After Music in Darkness, Bergman was called back to SF and made Port of Call (1948). The story is typical for Bergman, couples who cannot stand each other yet remain together, and includes disillusionment, suicidal characters, infidelities and abortions and, typical for this part of Bergman's career, the struggles of a young, working-poor couple trying to survive in a society which has little time and patient with them. Other Bergman conventions have now also been well-established such as fog horns, aggressively ticking clocks (part of Bergman's particular soundscape) and there are flashbacks, violence and faces superimposed on other faces. What is new however is that this was the first time Bergman worked together with the cinematographer Gunnar Fischer, who would from then on be his visual half until Sven Nykvist took Fischer's place in the early 1960s. (The Devil's Eye (1960) would be the last film Fischer and Bergman made together, just as it was the last film Bergman would make with the editor Rosander.)

If Bergman so far had made an American melodrama (Crisis), a distinctly Swedish film with a touch of French poetic realism (It Rains on Our Love) and another poetic realist work (A Ship to India), he now, with Port of Call, made his neorealist film. Much has been made of Bergman being influenced by Roberto Rossellini, not least by Bergman himself, with the emphasis on the on-location shooting. But it is not obvious that there is more on-location shooting in Port of Call than Bergman's earlier films. There are other things that are more relevant for making the Italian connection, and that is partly the way work and casual incidents are shown, and given ample screen time, at least before the melodramatics of the plot take over. In the beginning of the film there are lot of scenes in the harbour, with the actors working alongside genuine dock workers.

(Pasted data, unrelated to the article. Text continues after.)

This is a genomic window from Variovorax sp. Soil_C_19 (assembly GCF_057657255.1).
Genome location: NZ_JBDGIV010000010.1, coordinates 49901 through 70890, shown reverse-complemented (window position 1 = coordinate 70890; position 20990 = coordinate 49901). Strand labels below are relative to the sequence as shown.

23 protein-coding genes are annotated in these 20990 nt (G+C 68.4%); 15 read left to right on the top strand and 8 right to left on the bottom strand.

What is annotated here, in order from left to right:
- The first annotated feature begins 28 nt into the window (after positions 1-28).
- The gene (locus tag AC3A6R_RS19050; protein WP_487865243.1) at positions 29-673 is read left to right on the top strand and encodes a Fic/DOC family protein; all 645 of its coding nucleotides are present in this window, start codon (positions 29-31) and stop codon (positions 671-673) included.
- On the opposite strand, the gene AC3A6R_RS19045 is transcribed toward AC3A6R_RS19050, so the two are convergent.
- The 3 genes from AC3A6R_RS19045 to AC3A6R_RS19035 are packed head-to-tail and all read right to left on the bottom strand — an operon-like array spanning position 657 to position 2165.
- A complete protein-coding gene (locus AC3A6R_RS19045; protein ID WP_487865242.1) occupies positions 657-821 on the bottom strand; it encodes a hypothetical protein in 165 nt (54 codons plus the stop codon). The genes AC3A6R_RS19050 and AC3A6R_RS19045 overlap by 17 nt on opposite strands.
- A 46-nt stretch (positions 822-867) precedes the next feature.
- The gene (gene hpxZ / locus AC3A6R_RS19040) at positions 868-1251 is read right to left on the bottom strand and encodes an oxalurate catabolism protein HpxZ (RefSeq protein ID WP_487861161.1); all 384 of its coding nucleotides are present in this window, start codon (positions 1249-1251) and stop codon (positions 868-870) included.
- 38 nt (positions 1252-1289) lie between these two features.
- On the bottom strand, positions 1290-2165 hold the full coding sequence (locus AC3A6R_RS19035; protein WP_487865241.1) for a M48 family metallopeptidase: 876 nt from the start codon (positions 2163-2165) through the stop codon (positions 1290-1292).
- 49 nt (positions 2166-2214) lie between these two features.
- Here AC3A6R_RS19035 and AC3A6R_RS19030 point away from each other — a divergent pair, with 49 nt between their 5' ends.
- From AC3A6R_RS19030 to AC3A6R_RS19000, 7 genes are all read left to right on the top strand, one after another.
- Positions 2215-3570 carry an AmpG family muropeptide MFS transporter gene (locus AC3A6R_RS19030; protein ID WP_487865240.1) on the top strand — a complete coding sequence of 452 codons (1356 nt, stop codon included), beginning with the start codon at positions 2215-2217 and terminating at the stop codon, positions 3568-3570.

Speaking of influences, Bergman was a committed cinephile too, like Marmstedt. There was no official film school but by watching films over and over Bergman did teach himself a lot. One particular favourite was Michael Curtiz, whose films he would watch night after night. (In an interview with John Simon in 1971 Bergman also said that George Cukor had influenced him "very much".) This influence on Bergman of 1940s Hollywood cinema is often overlooked, as critics and historians prefer to focus on his European peers. But it is an important part of his emergence, and of his style. Hollywood cinema of the 1940s was constantly experimenting with narration, like different layers of flashbacks and various forms of voice-overs, and Bergman does this too. Crisis has an all-knowing, dispassionate narrator, heard but not seen. It Always Rains on Our Love has a character, a benevolent father-figure, who acts as our guide in the story, appearing with regular intervals and sometimes talking directly into the camera. A Ship to India is one long flashback, first narrated by the main character directly to us, the audience. Port of Call has several flashbacks, and Thirst has one genuine flashback and several scenes that might appear to be flashbacks but are better described as parallel storylines. And Prison is so narratively complex, with so many layers, that it is not enough space here to disentangle it. Curtiz might have approved. In Bergman's films there also sometimes appear shots and light patterns similar to Curtiz's style, which may or may not be deliberate.